KYIV — Ukraine prepared for further Russian attacks on Monday and warned of the possibility of a fresh evacuation of the capital during the lull following air strikes on energy facilities and facilities. other critical infrastructure in recent weeks.
Meanwhile, in the West, preparations have been ramped up to increase humanitarian aid to Ukraine so that people can enjoy the warmth of the coldest months and keep the nation’s resolve highest. maybe.
Ukrainian President Volodymyr Zelenskyy warned that the Russian military “is preparing new attacks and as long as they have missiles, they will not stop”.
“Next week could be as difficult as last week,” he said.
Norwegian Foreign Minister Anniken Huitfeldt visited the capital Kyiv on Monday and said it was “a desperate situation we are seeing. Many here face a grim choice: run away or freeze to death. Russia’s war is peerless cynicism.”
Kyiv Mayor Vitali Klitschko said part of the city’s 3 million inhabitants could be evacuated to places where essential services would be less likely to be shut down due to missile attacks.
Russia hit energy facilities around Kyiv with a series of missile attacks, which resulted in power outages and the shutdown of the city’s water supply.
And with temperatures hovering around freezing and expected to drop to minus 11C (12 degrees Fahrenheit) in less than a week, international help is increasingly focused on items like generators. and automatic transformers, to ensure that power outages affecting everything from kitchens to room operations are as limited and as brief as possible.
Russian President Vladimir Putin “continues to try to turn Ukraine into a black hole – no light, no electricity, no heating to push Ukrainians into darkness and cold,” European foreign policy chief Josep Borrell said. said. “So we have to continue to support the Ukrainians with more material to face the winter without electricity.”
Borrell is chairing a meeting of EU ministers that will specifically “consider the Ukraine war from the perspective of a humanitarian crisis.”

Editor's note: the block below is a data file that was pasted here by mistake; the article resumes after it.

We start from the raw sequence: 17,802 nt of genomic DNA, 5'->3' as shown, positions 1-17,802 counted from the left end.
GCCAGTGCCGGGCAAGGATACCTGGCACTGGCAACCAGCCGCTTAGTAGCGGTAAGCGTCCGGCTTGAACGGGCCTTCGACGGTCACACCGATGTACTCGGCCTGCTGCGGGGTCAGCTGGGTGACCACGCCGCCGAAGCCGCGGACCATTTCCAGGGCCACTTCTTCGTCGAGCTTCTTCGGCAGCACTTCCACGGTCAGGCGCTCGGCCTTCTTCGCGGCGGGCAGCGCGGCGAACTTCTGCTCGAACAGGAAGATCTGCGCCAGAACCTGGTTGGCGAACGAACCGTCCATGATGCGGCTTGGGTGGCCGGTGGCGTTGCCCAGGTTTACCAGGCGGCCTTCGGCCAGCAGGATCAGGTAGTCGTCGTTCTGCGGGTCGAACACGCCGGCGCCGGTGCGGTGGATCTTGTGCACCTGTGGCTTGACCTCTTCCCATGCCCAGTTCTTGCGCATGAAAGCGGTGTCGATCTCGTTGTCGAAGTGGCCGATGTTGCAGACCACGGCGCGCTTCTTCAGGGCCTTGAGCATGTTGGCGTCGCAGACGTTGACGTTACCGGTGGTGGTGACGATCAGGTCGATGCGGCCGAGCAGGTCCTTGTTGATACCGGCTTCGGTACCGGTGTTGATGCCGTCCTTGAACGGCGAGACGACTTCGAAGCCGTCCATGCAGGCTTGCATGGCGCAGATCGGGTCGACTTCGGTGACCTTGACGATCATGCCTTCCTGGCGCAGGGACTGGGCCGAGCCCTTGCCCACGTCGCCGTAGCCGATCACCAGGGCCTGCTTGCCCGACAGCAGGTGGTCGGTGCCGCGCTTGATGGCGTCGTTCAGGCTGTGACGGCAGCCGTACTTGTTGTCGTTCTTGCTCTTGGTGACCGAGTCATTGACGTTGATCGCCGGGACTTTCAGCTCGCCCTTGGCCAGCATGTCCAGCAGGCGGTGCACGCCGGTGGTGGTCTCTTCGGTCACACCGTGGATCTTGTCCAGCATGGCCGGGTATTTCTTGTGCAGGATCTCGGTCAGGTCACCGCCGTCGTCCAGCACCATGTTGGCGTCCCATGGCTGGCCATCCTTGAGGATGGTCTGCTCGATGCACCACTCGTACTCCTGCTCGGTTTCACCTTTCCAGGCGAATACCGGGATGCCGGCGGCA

Over the next three days, top NATO officials and foreign ministers will gather in Bucharest, Romania, where such humanitarian aspects will also be assessed.
Ukraine’s energy supplier Ukrenergo said on Monday that it is still 27 percent short of output after Russia attacked its energy infrastructure. “The scale and complexity of the damage is very high, and repair work continues around the clock,” the company said in a statement.
Power supply has been restored to 17% of residents in the southern city of Kherson, which Ukraine regained earlier this month. Russian troops continued to shell the city.
Ukraine’s presidential office said on Monday that at least four civilians were killed and 11 others injured in the latest Russian attacks. It said intense fighting was continuing along the eastern front lines, with Russian artillery shelling Bakhmut and Toretsk at the heart of the fighting.
Donetsk Governor Pavlo Kyrylenko said: “People are sheltering in basements, many floors are flooded with water. “They lived in dire conditions with no electricity or heating.”
Also on Monday, Russia denied that it planned to withdraw from the Zaporizhzhia nuclear power plant in southern Ukraine, which it has occupied since the early days of the war.
Kremlin spokesman Dmitry Peskov said in a call with reporters that it makes no sense to look for signs of withdrawal from the plant “when there are not and cannot be”.
Peskov’s comments were in response to Ukraine’s claim that Russian forces were bound to withdraw from the plant as they faced a continued Ukrainian counterattack.
The factory was closed after repeated shelling, which Russia and Ukraine blamed on each other. The United Nations nuclear watchdog and international leaders have urged Russia to demilitarize the plant to avoid a nuclear disaster, but Moscow has rejected the request, saying it needs to maintain its military presence. The team is there to make sure it’s safe.